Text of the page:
Queen of the Hills, as Shimla was fondly called by the British, recorded the highest snowfall on a single day January in the past eight years, a Met official said here Saturday.
Manmohan Singh, director of the meteorological office here, told IANS that the town recorded 38.6 cm snow in the past 24 hours, the highest in the first month of the year since 2005.
“The maximum snow in a day in January was recorded was in 2005. It was 33.2 cm Jan 18,” he said, adding: “On two consecutive days (Jan 17 and 18 this year) the town got 63.6 cm.”
Singh said snow and heavy rain in the region in the past two days was mainly due to induced cyclonic circulation with the western disturbances.
As per records of the Met office, there was no snowfall at all in Shimla for two consecutive years in January from 2006.
In 2008, there was just 1 cm snow throughout the month, while it was 8.7 cm in 2009, 1.8 cm in 2010 and 8.5 cm in 2011.
In 2005, there was 94.3 cm snow in January but it was spread over seven days (Jan 17, 18, 21, 22, 27, 28 and 28). In 2004, it was 96.6 cm snow Jan 23, 26, 30 and 31.
On Jan 23, 2004, alone, Shimla saw 30 cm snow.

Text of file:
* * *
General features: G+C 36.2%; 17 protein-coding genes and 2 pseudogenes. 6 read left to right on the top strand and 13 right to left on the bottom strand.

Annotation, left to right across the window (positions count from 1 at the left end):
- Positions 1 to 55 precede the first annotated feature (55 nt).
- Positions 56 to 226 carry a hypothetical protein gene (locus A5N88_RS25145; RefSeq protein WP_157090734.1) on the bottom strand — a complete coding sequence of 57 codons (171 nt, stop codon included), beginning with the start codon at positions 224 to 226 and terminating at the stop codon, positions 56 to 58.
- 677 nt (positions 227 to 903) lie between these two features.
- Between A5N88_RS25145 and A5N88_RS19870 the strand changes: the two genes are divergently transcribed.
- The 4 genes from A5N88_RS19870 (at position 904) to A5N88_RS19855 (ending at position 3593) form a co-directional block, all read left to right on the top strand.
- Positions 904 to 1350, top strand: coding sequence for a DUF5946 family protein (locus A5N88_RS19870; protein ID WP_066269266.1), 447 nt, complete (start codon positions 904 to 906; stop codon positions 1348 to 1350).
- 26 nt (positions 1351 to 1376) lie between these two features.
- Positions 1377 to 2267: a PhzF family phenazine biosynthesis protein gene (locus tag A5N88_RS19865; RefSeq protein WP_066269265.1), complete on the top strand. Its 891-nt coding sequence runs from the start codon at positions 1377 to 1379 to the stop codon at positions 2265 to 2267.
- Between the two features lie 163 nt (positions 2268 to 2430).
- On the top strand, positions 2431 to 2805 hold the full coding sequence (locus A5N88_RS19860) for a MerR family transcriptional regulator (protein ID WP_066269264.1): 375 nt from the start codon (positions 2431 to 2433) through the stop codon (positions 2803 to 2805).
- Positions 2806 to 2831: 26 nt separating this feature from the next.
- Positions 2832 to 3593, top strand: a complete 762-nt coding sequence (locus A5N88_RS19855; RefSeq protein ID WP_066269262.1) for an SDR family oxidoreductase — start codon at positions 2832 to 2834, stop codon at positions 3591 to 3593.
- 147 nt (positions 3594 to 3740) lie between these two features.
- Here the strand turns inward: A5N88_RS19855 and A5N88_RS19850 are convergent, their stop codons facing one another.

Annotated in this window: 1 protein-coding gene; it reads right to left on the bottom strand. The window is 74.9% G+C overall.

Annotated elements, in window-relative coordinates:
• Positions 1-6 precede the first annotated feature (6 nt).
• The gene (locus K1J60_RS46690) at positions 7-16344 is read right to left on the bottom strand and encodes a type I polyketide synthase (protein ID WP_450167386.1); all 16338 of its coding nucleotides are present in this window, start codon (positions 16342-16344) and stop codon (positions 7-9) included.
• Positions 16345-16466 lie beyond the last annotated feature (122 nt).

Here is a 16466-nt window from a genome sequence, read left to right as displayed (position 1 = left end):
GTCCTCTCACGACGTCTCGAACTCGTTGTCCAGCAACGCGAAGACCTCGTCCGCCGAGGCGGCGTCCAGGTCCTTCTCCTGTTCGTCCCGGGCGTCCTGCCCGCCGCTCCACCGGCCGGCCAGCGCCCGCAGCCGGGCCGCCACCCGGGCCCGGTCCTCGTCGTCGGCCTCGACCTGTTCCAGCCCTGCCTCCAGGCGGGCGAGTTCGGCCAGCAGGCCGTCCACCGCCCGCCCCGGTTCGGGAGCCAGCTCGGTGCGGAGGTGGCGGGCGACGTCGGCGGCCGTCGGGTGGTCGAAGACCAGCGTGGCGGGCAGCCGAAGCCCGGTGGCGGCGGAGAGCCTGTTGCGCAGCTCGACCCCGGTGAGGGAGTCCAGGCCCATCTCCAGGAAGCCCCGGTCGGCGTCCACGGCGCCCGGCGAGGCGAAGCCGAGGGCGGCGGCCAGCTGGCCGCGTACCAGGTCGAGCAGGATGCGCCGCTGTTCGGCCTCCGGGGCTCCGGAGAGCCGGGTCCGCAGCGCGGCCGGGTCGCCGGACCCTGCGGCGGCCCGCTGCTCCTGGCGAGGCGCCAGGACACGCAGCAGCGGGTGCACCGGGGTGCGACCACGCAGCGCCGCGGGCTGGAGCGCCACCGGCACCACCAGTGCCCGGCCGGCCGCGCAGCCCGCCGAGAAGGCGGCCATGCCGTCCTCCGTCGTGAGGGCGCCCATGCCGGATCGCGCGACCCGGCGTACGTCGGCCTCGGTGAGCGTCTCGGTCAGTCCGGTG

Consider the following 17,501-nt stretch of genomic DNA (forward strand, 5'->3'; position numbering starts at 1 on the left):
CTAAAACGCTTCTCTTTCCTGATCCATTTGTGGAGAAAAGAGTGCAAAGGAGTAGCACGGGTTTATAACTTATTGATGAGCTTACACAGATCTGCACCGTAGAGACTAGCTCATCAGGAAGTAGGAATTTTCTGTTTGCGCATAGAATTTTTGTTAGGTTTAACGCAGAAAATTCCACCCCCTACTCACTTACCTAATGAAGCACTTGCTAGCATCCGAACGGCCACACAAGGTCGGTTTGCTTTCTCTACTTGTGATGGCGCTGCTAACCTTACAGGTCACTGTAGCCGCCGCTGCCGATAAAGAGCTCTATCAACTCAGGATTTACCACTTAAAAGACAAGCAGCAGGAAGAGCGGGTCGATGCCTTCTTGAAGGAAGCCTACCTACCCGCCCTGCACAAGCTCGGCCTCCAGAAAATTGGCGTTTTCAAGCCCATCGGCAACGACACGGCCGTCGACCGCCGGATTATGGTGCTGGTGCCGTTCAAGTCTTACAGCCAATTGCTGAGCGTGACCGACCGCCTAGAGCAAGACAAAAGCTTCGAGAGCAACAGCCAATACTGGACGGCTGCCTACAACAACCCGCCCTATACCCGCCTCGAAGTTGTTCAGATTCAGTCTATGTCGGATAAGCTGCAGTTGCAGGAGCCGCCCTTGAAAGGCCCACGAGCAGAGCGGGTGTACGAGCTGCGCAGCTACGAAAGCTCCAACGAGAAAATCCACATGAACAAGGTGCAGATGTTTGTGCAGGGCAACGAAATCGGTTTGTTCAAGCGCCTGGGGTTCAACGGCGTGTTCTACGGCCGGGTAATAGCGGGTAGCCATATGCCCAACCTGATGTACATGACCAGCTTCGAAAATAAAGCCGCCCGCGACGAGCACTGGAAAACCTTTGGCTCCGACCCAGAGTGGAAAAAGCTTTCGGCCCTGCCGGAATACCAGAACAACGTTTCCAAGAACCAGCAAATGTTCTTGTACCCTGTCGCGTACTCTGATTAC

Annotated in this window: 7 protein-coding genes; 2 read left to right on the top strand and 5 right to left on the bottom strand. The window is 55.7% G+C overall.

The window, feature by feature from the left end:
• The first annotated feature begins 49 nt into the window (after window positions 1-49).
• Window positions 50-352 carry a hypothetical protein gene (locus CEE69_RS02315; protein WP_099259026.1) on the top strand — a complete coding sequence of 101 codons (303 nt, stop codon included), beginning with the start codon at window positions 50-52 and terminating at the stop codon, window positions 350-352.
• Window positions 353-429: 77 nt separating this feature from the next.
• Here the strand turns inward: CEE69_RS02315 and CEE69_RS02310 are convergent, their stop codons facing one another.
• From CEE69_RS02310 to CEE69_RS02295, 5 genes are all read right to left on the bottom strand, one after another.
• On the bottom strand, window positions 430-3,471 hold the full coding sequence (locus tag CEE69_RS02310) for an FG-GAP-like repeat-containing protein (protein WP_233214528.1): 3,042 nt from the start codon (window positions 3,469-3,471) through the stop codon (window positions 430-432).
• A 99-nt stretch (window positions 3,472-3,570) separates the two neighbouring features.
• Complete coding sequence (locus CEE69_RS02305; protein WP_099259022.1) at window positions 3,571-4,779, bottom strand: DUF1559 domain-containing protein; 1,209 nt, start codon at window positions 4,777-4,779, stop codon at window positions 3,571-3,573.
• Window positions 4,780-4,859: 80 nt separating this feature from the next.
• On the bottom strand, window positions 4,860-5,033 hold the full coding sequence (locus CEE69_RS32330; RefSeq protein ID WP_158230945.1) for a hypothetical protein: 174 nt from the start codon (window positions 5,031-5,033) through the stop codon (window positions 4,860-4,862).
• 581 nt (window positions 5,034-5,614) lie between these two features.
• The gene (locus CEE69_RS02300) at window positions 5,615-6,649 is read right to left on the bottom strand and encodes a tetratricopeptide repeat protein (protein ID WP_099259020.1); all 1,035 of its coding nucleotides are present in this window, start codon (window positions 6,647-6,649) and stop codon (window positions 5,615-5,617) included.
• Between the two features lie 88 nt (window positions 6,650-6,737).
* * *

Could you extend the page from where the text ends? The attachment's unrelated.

However, in January last year the town saw 95 cm snow, the second highest after 2004 (96.6 cm). “But last year the highest snow on a single day was just 11 cm (Jan 16),” Singh added.
Old-timers recalled that for almost two decades, Shimla has not recorded the kind of heavy snowfall that used to paralyse life in winter for more than a fortnight in the past.
M.R. Kaundal, retired government employee who settled in Shimla in 1945, said till the 1980s, heavy snowfall was a normal feature of the town.
“As far as I remember the last time it occurred was during the winter of 1990-91 when the town was cut off from the rest of the country for more than two weeks due to snow. Tourists had to hire porters to leave the town, and trudge miles,” he said.
According to Compendium of Environmental Statistics, Himachal Pradesh – 2012, compiled by the state’s department of economics and statistics, the state’s minimum average temperature, which was registered at 5.6 degrees Celsius in 1971-72, is now 5.8 degrees.
It says the cycles of rain and snow have changed marginally but average rainfall has remained static.
The state has 31,757.71 sq km of area under snow cover, and changes in the rain and snowfall cycle are a result of emission of greenhouse gases and carbon dioxide, it says.